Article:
Socioeconomic causes are also a factor in PND. The lower the socio-economic bracket the higher the chance of developing post-natal depression. The anxiety around providing for yourself and your offspring is likely to continue to fuel anxiety, tension and stress if money and other stable pillars are not there.
Let’s look at some stories about how two women beat post natal depression. The first story is Aimee’s.
With Aimee’s PND irritability was really infecting her life and her relationships. She went to the GP and got counselling.
It’s also noted how helpful the partner was in going through post natal depression. Aimee admitted suffering depression whilst pregnant, a predictive factor for the likelihood of PND forming. She then had the baby blues after the birth which developed into full blown post natal depression after the first year. In this video the problem of feeling guilty about your feelings when suffering PND is explored in that you should be feeling so good to have a baby and raise a newborn into the world but you feel so bad when going through PND. This incongruity is often deeply unsettling for the sufferer. She felt guilty about her feelings, which is very common for people with PND. This guilt becomes a driving force in the length and severity of depression unless treated and addressed. Aimee also experienced exhaustion, but it is encouraging that these resources can and do get replenished with the right care and support.
Jessica Rowe, an Australian TV journalist, also suffered from PND.
In her case the PND fuelled severe anxiety, panic and obsessive thoughts about the safety of her baby. In spite of being a mental health advocate for so long she still struggled with the crucial step of asking for help. Like Aimee’s case Jessica’s partner didn’t dismiss her concerns; he affirmed his love of her and assisted her in getting help. Jessica went on medication and sought professional help, making a strong recovery from PND.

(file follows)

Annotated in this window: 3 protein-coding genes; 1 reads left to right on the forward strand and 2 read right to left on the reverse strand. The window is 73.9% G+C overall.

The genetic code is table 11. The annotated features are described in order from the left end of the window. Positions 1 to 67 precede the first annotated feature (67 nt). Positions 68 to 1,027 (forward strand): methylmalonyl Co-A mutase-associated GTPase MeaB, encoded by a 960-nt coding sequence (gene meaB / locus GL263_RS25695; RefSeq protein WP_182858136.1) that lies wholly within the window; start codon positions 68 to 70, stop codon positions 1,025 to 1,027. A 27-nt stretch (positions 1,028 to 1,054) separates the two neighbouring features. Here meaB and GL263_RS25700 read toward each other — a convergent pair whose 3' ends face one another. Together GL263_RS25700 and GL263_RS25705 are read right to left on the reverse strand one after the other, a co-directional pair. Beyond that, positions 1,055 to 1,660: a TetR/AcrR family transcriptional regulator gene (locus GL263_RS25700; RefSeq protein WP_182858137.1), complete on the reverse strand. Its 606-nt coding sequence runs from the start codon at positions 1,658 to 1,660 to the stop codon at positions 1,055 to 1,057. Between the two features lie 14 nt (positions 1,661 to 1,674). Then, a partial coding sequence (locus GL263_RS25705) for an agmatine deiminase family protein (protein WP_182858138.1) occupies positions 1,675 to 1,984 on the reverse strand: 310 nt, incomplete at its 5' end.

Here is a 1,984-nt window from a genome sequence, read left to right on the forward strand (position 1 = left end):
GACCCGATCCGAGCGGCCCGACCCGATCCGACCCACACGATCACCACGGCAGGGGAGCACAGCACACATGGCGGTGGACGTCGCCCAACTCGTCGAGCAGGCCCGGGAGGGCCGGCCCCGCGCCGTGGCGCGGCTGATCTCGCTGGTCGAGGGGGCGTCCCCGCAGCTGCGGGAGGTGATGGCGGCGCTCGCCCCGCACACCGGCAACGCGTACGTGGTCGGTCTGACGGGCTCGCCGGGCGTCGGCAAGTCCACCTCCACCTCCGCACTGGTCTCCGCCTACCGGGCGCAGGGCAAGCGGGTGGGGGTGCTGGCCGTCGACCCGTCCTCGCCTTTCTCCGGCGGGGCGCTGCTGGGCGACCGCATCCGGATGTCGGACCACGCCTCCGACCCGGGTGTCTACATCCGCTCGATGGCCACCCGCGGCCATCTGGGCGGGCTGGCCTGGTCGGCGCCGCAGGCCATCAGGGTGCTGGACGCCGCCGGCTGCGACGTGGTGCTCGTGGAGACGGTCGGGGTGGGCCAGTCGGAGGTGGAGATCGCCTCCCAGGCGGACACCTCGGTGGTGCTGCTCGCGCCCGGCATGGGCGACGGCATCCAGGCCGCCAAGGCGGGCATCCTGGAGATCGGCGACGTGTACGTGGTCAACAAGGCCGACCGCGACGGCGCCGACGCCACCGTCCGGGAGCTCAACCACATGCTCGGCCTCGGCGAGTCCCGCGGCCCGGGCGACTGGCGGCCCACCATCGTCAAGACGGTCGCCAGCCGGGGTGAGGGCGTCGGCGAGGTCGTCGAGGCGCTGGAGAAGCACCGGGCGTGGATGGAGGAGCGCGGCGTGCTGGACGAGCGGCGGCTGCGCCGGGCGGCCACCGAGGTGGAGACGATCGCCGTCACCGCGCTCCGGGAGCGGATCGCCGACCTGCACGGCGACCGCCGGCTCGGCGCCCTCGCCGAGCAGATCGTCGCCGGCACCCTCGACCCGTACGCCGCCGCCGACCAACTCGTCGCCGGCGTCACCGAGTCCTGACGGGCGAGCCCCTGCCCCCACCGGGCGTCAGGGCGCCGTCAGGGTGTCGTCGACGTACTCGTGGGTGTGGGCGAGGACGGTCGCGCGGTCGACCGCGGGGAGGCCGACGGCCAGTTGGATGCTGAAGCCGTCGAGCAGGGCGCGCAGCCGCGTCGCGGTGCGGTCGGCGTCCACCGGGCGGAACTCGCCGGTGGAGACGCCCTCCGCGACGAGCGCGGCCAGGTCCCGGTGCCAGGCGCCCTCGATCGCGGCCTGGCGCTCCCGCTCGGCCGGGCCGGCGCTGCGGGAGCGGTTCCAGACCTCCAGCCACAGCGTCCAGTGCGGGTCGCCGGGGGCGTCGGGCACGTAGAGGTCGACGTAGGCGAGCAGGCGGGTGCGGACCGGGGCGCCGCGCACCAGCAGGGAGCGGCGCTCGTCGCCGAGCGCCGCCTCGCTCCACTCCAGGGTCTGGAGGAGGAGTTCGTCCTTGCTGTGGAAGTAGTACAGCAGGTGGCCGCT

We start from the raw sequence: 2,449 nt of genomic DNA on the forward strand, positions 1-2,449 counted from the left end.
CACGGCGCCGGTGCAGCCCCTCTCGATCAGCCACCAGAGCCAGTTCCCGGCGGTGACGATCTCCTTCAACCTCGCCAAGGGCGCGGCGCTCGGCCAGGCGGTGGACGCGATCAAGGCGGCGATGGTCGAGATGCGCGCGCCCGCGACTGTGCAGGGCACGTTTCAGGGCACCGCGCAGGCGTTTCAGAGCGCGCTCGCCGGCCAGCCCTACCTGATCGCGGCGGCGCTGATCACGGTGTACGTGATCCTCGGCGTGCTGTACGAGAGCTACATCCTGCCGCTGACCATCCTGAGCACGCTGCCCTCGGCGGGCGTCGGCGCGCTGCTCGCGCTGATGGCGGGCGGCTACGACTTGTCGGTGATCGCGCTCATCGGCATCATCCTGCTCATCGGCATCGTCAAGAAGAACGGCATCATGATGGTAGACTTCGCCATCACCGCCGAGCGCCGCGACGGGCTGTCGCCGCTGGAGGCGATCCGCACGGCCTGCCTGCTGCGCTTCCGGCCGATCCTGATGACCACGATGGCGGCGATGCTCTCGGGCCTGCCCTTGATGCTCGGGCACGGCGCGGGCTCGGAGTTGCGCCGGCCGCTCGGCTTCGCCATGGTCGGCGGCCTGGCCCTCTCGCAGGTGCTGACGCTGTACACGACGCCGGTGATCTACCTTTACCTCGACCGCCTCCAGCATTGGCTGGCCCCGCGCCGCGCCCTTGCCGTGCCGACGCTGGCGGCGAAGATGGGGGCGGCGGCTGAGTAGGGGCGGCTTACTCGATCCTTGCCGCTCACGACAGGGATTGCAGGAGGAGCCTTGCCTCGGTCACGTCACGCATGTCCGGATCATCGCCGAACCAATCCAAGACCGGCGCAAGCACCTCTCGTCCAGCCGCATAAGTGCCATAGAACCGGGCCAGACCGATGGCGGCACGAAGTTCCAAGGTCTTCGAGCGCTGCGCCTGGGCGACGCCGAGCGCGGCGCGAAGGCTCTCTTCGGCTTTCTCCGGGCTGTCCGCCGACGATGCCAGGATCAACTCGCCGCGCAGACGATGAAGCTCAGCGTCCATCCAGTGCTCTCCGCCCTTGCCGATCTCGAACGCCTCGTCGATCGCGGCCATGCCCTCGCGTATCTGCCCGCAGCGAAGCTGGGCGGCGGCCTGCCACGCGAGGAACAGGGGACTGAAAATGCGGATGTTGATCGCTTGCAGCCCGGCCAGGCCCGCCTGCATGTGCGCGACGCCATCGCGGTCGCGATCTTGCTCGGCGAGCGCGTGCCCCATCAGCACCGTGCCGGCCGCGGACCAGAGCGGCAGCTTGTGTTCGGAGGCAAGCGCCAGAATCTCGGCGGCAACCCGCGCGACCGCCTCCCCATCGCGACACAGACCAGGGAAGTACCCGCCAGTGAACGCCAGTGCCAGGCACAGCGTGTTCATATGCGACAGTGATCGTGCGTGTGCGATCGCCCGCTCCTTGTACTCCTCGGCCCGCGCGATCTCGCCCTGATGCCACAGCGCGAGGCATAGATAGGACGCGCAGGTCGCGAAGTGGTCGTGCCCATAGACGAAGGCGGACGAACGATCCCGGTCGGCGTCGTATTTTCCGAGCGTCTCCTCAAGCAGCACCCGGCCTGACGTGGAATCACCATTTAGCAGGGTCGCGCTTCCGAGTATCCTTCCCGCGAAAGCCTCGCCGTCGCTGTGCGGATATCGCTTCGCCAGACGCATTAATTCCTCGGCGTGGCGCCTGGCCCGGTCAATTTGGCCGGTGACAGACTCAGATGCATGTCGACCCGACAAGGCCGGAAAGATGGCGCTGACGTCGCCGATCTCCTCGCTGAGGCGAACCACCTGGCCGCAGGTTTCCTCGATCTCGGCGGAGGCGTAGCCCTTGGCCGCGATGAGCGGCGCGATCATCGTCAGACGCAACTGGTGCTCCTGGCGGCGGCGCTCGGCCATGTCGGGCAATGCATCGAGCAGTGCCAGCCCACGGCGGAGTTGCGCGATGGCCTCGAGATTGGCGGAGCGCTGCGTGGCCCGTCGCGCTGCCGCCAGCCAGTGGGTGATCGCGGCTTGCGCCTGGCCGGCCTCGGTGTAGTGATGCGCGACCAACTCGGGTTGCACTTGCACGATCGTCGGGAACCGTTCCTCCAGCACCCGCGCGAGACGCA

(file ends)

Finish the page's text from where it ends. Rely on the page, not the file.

How people beat post natal depression
Counselling or psychotherapy
Talking therapies are proven to be very effective against PND. Even discussing it with a GP is an excellent first step. Often CBT techniques will be taught during this process.
Exercise is crucial, especially if medication and talking therapies are not used when trying to beat PND. Listen to our podcast on why exercise is just so vital for depression.
Support and advice
Mutual support groups can share collective wisdom about implementing strategies to combat and beat PND. Keep reaching out to friends and family and ensure you have enough social contact to combat the impulses toward loneliness and isolation.
Keep a journal
My good friend Graeme Cowan created a support group a few years ago in which he suggested a great term, creating a mood-o-meter to track your mood every day. Keep a mood-o-meter along with a daily journal and document your mood and behaviour, start to map out relationships between thoughts, feelings and actions. Rate your mood for the day between 1-10. If the mood is four or below there are serious problems that need to be addressed. Remember when it comes to recovery most of the work remains with the person. Journalling helps cut through the fog of depression.
Sometimes antidepressants are necessary to treat more severe PND, but as they can pass through breast milk this needs to be carefully considered with relevant health professionals and family.
Don’t compare yourself with others
This is much easier said than done. It’s human nature to dwell and measure sense of worth and value against others. Comparing yourself against other mothers’ or worrying that you are not attaining super-mum status is only going to harm and worsen your mental health. In our articles on anger we looked at how certain types of personalities are more prone to depression, especially perfectionists and people pleasing personalities. This rings true for PND too, with the need to be seen as a good mother and the anxiety around doing everything perfectly to accomplish this aim.